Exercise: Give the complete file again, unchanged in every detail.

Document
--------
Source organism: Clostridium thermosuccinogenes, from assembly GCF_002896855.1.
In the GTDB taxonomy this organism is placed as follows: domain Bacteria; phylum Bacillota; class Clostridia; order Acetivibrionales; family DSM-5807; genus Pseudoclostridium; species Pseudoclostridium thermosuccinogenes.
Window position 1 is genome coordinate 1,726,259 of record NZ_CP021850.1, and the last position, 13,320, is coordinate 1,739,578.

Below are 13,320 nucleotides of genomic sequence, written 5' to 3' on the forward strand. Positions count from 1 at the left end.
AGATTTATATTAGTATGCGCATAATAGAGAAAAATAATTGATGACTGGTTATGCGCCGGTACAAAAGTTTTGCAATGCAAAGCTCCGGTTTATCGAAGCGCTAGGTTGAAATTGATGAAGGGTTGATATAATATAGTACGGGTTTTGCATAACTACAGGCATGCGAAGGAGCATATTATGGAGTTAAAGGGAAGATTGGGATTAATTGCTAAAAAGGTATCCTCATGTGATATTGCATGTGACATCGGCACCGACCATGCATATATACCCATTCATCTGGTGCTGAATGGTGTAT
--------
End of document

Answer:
Source organism: Clostridium thermosuccinogenes, from assembly GCF_002896855.1.
In the GTDB taxonomy this organism is placed as follows: domain Bacteria; phylum Bacillota; class Clostridia; order Acetivibrionales; family DSM-5807; genus Pseudoclostridium; species Pseudoclostridium thermosuccinogenes.
Window position 1 is genome coordinate 1,726,259 of record NZ_CP021850.1, and the last position, 13,320, is coordinate 1,739,578.

Below are 13,320 nucleotides of genomic sequence, written 5' to 3' on the forward strand. Positions count from 1 at the left end.
AGATTTATATTAGTATGCGCATAATAGAGAAAAATAATTGATGACTGGTTATGCGCCGGTACAAAAGTTTTGCAATGCAAAGCTCCGGTTTATCGAAGCGCTAGGTTGAAATTGATGAAGGGTTGATATAATATAGTACGGGTTTTGCATAACTACAGGCATGCGAAGGAGCATATTATGGAGTTAAAGGGAAGATTGGGATTAATTGCTAAAAAGGTATCCTCATGTGATATTGCATGTGACATCGGCACCGACCATGCATATATACCCATTCATCTGGTGCTGAATGGTGTAT